“If she is convicted, I don’t think we’re giving away any state secrets by saying we’d probably ask for a higher sentence for her than we did for Felicity Huffman,” Andrew Lelling told Boston TV station WCVB.
But he said he can’t say what the sentence could be.
Lelling did say the longer the case goes, the worse it’s likely to be for Loughlin.
“Let’s say she goes through to trial, if it is after trial, we would ask for something substantially higher,” he said of the former Full House star. “If she resolved it before trial, something lower than that.”
“It’s tough to tell at this point how it’s going to develop,” Lelling said.
He also explained why Huffman received what many perceive to be a light sentence.
“It just happened that Ms. Huffman was probably the least culpable of the defendants who we have charged in that case. One of the things we looked to is how much money was involved. So she spent about $15,000 to have her daughter get a fake S.A.T. score. But there’s a few things working in her favor. She took responsibility almost immediately. She was contrite, did not try to minimize her conduct, and she handled it in a very classy way. And so at the end of the day, we felt the one month was proportional. I think the two weeks that she actually got was also reasonable. We’re happy with that. I think it was a thoughtful sentence,” Lelling explained.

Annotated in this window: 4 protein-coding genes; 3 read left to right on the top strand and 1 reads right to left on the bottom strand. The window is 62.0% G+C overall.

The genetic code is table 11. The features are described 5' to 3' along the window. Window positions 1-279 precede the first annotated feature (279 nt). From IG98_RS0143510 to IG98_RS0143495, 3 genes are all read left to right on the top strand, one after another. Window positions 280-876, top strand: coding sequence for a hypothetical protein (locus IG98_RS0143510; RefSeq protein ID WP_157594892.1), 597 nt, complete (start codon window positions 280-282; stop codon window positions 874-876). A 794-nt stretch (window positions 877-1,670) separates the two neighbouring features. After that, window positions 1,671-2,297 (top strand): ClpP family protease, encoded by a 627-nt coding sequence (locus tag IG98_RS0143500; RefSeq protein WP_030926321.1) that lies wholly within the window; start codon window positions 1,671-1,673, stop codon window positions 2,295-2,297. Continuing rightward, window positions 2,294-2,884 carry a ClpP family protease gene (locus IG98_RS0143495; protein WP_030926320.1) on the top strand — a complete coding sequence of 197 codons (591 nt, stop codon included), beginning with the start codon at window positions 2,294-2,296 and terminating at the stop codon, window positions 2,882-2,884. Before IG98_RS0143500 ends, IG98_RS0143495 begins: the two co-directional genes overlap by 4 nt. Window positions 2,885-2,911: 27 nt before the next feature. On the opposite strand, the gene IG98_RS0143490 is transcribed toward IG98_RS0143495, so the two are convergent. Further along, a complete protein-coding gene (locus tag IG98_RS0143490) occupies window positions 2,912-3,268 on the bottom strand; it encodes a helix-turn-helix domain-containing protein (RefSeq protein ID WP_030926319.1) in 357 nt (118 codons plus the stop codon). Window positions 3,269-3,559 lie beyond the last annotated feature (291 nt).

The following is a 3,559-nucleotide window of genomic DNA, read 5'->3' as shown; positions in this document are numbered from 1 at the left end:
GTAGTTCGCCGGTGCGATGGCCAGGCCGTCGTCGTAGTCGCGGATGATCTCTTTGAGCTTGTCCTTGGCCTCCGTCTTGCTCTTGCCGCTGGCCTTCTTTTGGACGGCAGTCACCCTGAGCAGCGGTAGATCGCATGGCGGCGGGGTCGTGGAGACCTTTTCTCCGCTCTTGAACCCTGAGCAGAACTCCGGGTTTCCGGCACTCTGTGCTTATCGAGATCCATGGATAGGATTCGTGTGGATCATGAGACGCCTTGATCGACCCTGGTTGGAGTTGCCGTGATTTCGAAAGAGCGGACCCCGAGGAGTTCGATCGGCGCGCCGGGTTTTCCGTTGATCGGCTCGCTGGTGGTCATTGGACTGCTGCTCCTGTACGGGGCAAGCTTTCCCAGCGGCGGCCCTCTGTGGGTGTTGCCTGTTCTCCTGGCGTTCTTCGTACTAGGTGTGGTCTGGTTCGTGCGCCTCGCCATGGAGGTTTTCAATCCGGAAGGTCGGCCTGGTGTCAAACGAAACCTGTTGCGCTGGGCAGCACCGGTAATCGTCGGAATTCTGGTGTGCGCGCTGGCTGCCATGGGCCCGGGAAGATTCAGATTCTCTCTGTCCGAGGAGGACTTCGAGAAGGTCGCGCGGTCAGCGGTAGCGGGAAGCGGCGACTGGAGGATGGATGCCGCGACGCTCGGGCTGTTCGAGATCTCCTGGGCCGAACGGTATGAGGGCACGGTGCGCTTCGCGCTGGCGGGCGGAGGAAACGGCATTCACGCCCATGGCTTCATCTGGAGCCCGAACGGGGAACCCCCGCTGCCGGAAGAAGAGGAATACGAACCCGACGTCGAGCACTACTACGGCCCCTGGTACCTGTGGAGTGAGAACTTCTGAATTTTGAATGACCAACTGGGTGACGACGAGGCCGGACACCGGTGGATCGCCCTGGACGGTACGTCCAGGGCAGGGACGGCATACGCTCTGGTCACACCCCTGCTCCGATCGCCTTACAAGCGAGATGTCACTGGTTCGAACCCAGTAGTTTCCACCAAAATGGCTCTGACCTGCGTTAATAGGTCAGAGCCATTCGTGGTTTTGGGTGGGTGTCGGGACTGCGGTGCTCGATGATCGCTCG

Loughlin and her fashion designer husband, Mossimo Giannulli, are accused of paying bribes totaling $500,000 to get their two daughters designated as recruits to the U.S.C. crew team despite the fact that neither girl participated in the sport.
Lelling believes the problem is wide-spread.
“What you have here is coaches in those sports who are given some slots to play with but there’s no real oversight to what they’re doing with those slots and so the temptation grows to sell them basically. And so you have coaches taking bribes to give these slots to those kids who are not really athletes in those sports,” he told WCVB.
“I think the schools are now scrambling to deal with that potential problem,” he said.
Loughlin and her husband have remained unapologetic. After they were hit with an additional money laundering charges back in April, they rejected a plea deal that would have reduced the charges against them. They pleaded not guilty.
They are due back in court in January.
Lelling said even a sentence like Huffman’s can be an important lesson for other parents.
“What I value in the Felicity Huffman sentence was that I think it sent a clear message to other parents involved that there really is a good chance that if you’re convicted of the offense, you’re going to go to prison for some length of time because the least culpable defendant took responsibility right away and even she got prison for some period of time.”